Vermont Yankee Faulted for Leaks

October 15, 2008
By Sam Hemingway, Free Press Staff Writer
BRATTLEBORO - A Nuclear Regulatory Commission inspector said Tuesday that slack engineering by Entergy Nuclear workers was to blame for two recent cooling tower leaks at the Vermont Yankee nuclear plant in Vernon.

"Entergy's design change process requires providing adequate engineering drawings and instructions ... and also requires engineers to resolve technical issues identified during implementation," NRC's George Malone said. "Entergy did not do that."

The leaks, in July and September, forced Entergy to temporarily reduce Vermont Yankee's power output. The plant provides a third of the energy consumed in Vermont. In August 2007, the plant was shut down after the partial collapse of a cooling tower.

Malone said the NRC did not view any of the leaks as threats to the safety of the plant but said the NRC would step up its monitoring of Entergy's management of the facility as a result.

Malone, who helped head up the NRC team that studied Entergy's handling of the leak incidents, made the comment during a public hearing NRC conducted at the Latchis Theatre in Brattleboro. The 50 or so people who attended also heard an Entergy official apologize for the cooling tower problems.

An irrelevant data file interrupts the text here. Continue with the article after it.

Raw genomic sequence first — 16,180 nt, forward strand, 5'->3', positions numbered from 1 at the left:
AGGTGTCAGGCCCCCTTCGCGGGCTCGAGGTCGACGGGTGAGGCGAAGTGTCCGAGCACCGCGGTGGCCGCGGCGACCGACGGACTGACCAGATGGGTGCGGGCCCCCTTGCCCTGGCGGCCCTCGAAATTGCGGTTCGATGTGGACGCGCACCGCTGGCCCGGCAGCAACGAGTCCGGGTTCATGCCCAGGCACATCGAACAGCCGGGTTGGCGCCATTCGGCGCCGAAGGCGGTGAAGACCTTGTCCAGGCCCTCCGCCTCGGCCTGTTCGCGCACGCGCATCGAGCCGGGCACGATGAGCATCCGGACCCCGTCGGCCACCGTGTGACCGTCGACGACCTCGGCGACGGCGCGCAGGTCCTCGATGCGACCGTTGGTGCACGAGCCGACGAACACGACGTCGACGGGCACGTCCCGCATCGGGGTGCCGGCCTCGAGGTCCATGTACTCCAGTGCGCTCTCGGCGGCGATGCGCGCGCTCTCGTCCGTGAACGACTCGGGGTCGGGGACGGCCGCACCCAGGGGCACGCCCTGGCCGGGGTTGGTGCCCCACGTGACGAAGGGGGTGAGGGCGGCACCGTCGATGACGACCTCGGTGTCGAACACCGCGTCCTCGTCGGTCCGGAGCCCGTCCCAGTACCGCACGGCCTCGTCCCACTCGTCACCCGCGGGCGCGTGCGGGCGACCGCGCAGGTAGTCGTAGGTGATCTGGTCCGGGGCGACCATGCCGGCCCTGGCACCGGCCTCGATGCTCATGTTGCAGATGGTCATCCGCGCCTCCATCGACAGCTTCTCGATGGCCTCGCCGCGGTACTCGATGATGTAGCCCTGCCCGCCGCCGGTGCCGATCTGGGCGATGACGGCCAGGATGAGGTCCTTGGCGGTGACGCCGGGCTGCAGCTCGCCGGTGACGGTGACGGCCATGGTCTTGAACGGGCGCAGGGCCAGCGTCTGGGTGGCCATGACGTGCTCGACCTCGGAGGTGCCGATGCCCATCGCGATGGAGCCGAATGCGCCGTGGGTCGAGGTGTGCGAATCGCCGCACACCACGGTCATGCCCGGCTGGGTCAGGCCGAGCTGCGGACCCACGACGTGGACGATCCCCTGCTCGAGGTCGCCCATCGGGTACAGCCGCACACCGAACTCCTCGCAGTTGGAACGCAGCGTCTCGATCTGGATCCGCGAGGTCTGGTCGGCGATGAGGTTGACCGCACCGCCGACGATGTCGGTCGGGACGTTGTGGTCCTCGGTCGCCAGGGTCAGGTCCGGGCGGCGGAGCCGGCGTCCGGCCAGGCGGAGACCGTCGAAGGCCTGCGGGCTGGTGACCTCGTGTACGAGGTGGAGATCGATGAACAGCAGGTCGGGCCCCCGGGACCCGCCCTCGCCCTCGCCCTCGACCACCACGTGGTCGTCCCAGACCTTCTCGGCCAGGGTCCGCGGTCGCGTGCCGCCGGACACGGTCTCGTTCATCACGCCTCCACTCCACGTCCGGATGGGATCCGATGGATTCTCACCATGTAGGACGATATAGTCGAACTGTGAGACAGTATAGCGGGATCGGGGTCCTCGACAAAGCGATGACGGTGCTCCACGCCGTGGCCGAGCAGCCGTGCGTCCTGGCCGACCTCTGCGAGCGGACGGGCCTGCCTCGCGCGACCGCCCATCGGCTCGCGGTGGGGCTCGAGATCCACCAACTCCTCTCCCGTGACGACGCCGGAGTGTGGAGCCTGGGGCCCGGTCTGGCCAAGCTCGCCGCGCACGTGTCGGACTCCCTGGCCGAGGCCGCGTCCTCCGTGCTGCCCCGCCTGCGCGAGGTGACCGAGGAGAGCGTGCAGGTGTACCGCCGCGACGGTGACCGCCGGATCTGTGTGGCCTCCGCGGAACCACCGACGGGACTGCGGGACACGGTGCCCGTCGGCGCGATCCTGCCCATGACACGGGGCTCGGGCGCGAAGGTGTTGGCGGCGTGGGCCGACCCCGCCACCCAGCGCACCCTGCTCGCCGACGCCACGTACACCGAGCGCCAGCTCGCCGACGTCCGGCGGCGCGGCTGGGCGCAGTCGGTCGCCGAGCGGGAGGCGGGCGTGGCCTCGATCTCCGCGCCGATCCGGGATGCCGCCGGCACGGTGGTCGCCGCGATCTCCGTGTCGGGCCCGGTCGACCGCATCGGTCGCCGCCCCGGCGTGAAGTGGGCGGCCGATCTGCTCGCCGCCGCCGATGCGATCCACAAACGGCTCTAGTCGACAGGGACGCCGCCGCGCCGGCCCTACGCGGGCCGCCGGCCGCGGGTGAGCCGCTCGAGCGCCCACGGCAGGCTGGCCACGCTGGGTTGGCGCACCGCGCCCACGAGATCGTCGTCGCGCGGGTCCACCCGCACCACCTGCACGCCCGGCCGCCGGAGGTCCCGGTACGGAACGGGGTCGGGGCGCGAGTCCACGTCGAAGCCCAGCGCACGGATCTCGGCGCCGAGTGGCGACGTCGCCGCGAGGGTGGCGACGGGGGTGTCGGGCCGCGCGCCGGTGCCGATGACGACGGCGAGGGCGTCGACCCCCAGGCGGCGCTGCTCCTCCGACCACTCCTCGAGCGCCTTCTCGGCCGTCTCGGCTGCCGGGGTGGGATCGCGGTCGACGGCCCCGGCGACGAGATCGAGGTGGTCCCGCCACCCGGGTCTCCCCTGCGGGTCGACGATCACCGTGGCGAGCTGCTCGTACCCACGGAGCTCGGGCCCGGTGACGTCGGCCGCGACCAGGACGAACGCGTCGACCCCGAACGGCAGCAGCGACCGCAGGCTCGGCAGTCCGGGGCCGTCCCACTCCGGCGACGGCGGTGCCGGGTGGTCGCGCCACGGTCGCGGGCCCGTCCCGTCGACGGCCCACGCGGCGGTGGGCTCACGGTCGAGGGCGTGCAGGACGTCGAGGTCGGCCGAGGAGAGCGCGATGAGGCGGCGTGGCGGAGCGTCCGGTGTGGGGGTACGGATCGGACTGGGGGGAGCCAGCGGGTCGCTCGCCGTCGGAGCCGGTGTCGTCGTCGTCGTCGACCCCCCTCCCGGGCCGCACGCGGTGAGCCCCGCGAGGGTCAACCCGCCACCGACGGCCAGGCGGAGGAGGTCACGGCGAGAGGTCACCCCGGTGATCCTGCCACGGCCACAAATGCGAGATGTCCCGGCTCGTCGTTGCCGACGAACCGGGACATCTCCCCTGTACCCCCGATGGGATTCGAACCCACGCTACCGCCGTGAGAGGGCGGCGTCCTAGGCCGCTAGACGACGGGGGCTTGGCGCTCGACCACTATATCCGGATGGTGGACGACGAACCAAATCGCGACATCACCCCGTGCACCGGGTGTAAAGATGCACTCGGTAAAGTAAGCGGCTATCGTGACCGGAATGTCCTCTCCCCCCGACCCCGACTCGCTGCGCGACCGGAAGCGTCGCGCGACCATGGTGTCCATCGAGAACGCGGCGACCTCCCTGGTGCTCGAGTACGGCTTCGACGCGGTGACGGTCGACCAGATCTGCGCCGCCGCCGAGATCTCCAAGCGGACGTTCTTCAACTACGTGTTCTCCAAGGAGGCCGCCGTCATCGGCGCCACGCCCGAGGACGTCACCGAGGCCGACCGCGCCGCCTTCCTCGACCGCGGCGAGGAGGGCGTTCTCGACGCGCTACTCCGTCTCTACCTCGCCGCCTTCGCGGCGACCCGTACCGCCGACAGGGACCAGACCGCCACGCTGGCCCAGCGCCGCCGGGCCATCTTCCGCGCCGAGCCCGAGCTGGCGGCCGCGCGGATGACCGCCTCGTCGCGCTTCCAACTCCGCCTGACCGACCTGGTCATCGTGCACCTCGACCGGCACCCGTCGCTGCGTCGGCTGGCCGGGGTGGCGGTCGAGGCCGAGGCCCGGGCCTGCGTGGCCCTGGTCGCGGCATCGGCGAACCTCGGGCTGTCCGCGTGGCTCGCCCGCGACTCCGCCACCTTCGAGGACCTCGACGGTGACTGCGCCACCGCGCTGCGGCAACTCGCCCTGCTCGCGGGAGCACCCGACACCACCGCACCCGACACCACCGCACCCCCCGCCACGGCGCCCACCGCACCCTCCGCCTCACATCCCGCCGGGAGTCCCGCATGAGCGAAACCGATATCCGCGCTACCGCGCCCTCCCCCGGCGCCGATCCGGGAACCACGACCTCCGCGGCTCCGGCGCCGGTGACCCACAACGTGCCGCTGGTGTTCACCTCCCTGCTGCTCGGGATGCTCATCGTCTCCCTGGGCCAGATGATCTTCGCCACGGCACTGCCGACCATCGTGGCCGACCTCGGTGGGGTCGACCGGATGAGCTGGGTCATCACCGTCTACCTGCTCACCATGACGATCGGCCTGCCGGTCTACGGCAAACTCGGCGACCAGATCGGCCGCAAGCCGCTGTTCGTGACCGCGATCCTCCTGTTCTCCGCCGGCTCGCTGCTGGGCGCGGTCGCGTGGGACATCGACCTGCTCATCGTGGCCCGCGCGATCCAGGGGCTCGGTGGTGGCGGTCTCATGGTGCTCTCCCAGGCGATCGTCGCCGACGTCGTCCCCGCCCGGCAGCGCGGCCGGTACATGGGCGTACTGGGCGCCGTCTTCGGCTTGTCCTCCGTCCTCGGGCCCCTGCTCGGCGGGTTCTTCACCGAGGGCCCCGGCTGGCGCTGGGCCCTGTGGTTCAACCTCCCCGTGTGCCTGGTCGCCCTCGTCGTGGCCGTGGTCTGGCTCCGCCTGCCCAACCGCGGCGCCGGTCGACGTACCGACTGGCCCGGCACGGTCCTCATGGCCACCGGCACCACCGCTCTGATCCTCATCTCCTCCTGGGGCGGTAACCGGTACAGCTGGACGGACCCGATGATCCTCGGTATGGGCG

"We own this problem," Entergy Vice President Ted Sullivan said. "The performance is unacceptable to us. It's unacceptable to Entergy's organization. We're working very hard to bring the towers into reliability status."

John Dreyfuss, Vermont Yankee's director of safety, acknowledged that plant workers had not been vigilant enough in monitoring the condition of the towers. Subsequent inspection has shown that wooden supports in the tower complexes had rotted over time and pipe joints had weakened.

"We did not do all the inspection we could have been doing," Dreyfuss said. He said Entergy is in the midst of a renovation of the two tower structures, designed to cool water in the power generation processes of the plant.

The hearing included all three members of a panel appointed by the Legislature to study the condition of the 650-megawatt plant. Entergy is seeking NRC and state approval to operate the plant another 30 years.

Arnold Gunderson, one of the panel's members, said after the meeting that he was frustrated with how little time was provided for him and others to question NRC and Entergy officials about the tower problems.

"It's upsetting that a panel that is supposed to represent the 600,000 people of Vermont was given only two minutes to ask questions," Gunderson said.

Clay Turnbull, a member of the anti-nuclear New England Coalition, criticized the NRC for allowing Entergy officials to put on a lengthy presentation and then not allowing people to ask more than a single question.

"They set it up like a maze to make it impossible for the public to wade their way through everything," Turnbull said. He said the New England Coalition later this week will ask the federal Office of Inspector General to investigate NRC's "regulatory incompetence" in connection with its oversight of Vermont Yankee.

Not everyone was disappointed, however. Former Gov. Tom Salmon praised the NRC and Entergy for presenting a clear, detailed account of the cooling tower problems and what is being done to address them.

"This was exceedingly helpful," Salmon said. "Whatever shortcomings there are against management for oversight of the plant ... are not in any way, shape or manner a threat to the public health."

Contact Sam Hemingway at or 660-1850.